This blog shares some of our thoughts about plain language, and the latest discussions about plain English and clear design in New Zealand, and around the world.

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21 December 2012

Of trees and carols and Merry Christmas

Two billion people around the world are celebrating the traditions of Christmas this month. Here at Write this week, we’ve been enjoying talking about the language and traditions of Christmas.

Did you know that the German monk Martin Luther (in the 16th century) may have been the first to bring a Christmas (fir) tree into his house after he was delighted by the sight of stars twinkling through its branches?

And did you know that Christmas carols were originally folk songs? That explains why most carols tell a story — they were the songs of the ordinary folk. People were forbidden from singing them inside church, but could sing them outside. It was Saint Francis of Assisi in Italy 1223 who brought carols into church.

The ‘merry’ in Merry Christmas first appeared in a letter in 1699, and more famously in Charles Dickens’s ‘A Christmas Carol’ in 1843.

The Oxford English Dictionary has been celebrating the language of Christmas too — take a look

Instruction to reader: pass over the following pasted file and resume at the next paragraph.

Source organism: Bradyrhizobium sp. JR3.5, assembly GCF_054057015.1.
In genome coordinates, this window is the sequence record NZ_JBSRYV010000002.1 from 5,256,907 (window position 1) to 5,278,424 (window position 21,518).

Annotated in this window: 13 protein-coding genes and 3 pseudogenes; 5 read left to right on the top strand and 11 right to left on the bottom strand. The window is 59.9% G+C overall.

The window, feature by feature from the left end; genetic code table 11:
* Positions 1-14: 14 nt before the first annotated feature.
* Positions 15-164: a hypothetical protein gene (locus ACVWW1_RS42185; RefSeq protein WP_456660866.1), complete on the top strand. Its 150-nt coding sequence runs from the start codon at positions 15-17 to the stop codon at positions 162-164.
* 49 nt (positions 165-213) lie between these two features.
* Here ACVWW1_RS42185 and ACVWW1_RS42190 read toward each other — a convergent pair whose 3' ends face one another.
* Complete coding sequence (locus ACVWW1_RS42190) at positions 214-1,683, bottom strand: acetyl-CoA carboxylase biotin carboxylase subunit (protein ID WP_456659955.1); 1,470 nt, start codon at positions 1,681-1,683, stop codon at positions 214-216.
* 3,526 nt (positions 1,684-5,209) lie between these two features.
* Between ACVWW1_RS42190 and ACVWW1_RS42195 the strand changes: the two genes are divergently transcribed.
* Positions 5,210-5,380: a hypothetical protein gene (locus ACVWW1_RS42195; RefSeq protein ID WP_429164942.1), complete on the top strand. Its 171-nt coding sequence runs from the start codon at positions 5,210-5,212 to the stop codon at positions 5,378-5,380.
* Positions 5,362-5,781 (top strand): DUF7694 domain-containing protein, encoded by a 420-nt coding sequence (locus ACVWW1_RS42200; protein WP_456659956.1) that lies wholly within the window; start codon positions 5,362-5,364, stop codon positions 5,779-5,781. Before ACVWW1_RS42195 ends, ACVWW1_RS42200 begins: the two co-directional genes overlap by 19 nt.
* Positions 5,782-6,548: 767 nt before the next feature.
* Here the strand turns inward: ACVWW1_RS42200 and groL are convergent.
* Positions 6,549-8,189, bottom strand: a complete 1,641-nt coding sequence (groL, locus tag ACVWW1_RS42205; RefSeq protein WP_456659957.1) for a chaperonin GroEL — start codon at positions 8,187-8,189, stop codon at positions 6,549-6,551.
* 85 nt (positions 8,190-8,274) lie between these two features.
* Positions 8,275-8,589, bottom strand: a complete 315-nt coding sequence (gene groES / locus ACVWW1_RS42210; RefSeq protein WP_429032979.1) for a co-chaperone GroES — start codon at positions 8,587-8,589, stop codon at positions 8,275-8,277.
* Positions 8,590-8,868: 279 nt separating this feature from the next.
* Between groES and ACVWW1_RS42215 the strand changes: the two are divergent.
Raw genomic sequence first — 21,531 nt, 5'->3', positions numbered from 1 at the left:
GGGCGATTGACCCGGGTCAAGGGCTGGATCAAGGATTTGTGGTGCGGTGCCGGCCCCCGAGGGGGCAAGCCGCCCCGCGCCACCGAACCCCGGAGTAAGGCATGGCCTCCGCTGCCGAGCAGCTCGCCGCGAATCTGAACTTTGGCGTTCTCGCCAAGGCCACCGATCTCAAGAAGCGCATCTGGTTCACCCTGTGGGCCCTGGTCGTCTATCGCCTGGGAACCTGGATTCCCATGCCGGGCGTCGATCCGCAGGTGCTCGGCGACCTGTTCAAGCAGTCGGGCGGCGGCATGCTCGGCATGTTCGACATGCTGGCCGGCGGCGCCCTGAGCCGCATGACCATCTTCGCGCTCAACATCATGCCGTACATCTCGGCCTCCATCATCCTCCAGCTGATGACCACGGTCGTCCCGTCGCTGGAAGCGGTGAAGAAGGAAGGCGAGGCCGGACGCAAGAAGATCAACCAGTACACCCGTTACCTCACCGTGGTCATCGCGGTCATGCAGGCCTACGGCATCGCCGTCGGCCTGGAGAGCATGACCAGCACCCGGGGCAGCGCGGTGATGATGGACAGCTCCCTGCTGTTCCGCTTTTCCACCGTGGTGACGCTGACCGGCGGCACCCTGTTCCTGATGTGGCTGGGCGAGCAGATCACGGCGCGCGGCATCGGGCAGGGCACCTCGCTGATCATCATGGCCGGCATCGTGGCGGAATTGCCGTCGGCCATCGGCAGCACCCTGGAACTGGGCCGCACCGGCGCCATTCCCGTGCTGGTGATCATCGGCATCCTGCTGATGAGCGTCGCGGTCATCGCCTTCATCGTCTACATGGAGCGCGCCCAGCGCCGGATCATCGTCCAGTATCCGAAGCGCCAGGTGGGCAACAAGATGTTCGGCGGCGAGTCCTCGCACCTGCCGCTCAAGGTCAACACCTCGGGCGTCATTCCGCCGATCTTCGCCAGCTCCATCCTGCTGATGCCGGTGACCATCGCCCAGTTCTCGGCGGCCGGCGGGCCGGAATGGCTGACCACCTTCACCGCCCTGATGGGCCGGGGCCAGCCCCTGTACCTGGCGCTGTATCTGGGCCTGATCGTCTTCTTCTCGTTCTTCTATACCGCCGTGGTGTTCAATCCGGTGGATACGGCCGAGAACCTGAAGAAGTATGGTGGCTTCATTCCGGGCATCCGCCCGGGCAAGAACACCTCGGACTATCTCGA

… and Merry Christmas to you from us.

18 December 2012

Convoluted Christmas carols

We’ve found a few Christmas Carols translated into the ‘un-festive jargon of the modern workplace’. In 2009, our Australian friend Neil James took part in a radio station’s challenge to convert carols from ‘classic’ to ‘convoluted’. We thought it sounded like fun, and we’d love to repeat the challenge here in New Zealand. Take a look at the link, and post your own convoluted carols in the comments.

Here’s another example we found – a jargon-filled version of the Night Before Christmas.

If you don’t have time to give us a full carol, why not enter our Christmas competition and rewrite a song title?

You might aso enjoy reading some of the submissions to our 2011 competition, translations of the New Zealand version of the Twelve Days of Christmas.

14 December 2012

The eyes have it...

...your attention, that is.

I read a fascinating article this week, 'How to control an audience with your eyes'.